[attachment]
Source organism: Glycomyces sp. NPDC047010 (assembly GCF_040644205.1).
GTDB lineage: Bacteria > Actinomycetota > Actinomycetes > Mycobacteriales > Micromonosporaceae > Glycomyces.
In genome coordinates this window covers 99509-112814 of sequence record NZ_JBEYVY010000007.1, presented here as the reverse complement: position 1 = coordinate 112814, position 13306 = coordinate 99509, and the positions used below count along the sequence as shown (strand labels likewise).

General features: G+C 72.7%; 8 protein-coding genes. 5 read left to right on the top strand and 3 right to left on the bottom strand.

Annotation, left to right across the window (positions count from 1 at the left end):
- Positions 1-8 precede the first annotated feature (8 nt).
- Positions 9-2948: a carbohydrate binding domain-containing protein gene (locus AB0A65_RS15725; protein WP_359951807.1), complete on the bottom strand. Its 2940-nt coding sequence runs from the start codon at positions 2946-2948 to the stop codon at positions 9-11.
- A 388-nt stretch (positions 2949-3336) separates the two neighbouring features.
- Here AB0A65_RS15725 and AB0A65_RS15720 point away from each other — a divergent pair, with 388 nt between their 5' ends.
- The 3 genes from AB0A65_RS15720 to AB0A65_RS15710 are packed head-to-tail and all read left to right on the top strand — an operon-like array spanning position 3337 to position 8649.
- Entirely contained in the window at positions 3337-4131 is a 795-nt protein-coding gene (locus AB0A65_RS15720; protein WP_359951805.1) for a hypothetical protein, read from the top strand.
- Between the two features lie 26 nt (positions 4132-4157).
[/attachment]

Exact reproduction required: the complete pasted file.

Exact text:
Source organism: Glycomyces sp. NPDC047010 (assembly GCF_040644205.1).
GTDB lineage: Bacteria > Actinomycetota > Actinomycetes > Mycobacteriales > Micromonosporaceae > Glycomyces.
In genome coordinates this window covers 99509-112814 of sequence record NZ_JBEYVY010000007.1, presented here as the reverse complement: position 1 = coordinate 112814, position 13306 = coordinate 99509, and the positions used below count along the sequence as shown (strand labels likewise).

General features: G+C 72.7%; 8 protein-coding genes. 5 read left to right on the top strand and 3 right to left on the bottom strand.

Annotation, left to right across the window (positions count from 1 at the left end):
- Positions 1-8 precede the first annotated feature (8 nt).
- Positions 9-2948: a carbohydrate binding domain-containing protein gene (locus AB0A65_RS15725; protein WP_359951807.1), complete on the bottom strand. Its 2940-nt coding sequence runs from the start codon at positions 2946-2948 to the stop codon at positions 9-11.
- A 388-nt stretch (positions 2949-3336) separates the two neighbouring features.
- Here AB0A65_RS15725 and AB0A65_RS15720 point away from each other — a divergent pair, with 388 nt between their 5' ends.
- The 3 genes from AB0A65_RS15720 to AB0A65_RS15710 are packed head-to-tail and all read left to right on the top strand — an operon-like array spanning position 3337 to position 8649.
- Entirely contained in the window at positions 3337-4131 is a 795-nt protein-coding gene (locus AB0A65_RS15720; protein WP_359951805.1) for a hypothetical protein, read from the top strand.
- Between the two features lie 26 nt (positions 4132-4157).